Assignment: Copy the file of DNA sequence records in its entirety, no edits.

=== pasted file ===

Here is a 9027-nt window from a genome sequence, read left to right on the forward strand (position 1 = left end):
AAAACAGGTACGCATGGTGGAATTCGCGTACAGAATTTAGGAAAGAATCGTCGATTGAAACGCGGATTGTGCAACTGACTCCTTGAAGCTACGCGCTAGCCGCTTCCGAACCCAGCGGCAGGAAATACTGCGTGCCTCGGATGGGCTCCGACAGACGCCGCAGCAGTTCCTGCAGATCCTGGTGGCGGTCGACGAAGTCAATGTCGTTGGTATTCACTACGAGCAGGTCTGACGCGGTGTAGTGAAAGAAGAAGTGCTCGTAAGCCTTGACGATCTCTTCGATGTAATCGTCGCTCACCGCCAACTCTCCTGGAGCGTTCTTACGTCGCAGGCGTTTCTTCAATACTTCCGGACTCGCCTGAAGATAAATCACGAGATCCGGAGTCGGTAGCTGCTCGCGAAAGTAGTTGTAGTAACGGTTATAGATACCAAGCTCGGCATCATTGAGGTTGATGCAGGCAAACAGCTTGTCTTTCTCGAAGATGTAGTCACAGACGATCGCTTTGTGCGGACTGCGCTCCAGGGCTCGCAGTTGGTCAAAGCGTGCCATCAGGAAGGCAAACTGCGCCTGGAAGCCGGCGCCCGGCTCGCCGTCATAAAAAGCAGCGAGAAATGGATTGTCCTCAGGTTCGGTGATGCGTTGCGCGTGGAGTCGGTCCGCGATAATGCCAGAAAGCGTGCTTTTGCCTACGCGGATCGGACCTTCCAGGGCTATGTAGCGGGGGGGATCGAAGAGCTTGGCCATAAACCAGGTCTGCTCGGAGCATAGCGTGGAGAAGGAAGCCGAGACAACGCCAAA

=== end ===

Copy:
Here is a 9027-nt window from a genome sequence, read left to right on the forward strand (position 1 = left end):
AAAACAGGTACGCATGGTGGAATTCGCGTACAGAATTTAGGAAAGAATCGTCGATTGAAACGCGGATTGTGCAACTGACTCCTTGAAGCTACGCGCTAGCCGCTTCCGAACCCAGCGGCAGGAAATACTGCGTGCCTCGGATGGGCTCCGACAGACGCCGCAGCAGTTCCTGCAGATCCTGGTGGCGGTCGACGAAGTCAATGTCGTTGGTATTCACTACGAGCAGGTCTGACGCGGTGTAGTGAAAGAAGAAGTGCTCGTAAGCCTTGACGATCTCTTCGATGTAATCGTCGCTCACCGCCAACTCTCCTGGAGCGTTCTTACGTCGCAGGCGTTTCTTCAATACTTCCGGACTCGCCTGAAGATAAATCACGAGATCCGGAGTCGGTAGCTGCTCGCGAAAGTAGTTGTAGTAACGGTTATAGATACCAAGCTCGGCATCATTGAGGTTGATGCAGGCAAACAGCTTGTCTTTCTCGAAGATGTAGTCACAGACGATCGCTTTGTGCGGACTGCGCTCCAGGGCTCGCAGTTGGTCAAAGCGTGCCATCAGGAAGGCAAACTGCGCCTGGAAGCCGGCGCCCGGCTCGCCGTCATAAAAAGCAGCGAGAAATGGATTGTCCTCAGGTTCGGTGATGCGTTGCGCGTGGAGTCGGTCCGCGATAATGCCAGAAAGCGTGCTTTTGCCTACGCGGATCGGACCTTCCAGGGCTATGTAGCGGGGGGGATCGAAGAGCTTGGCCATAAACCAGGTCTGCTCGGAGCATAGCGTGGAGAAGGAAGCCGAGACAACGCCAAA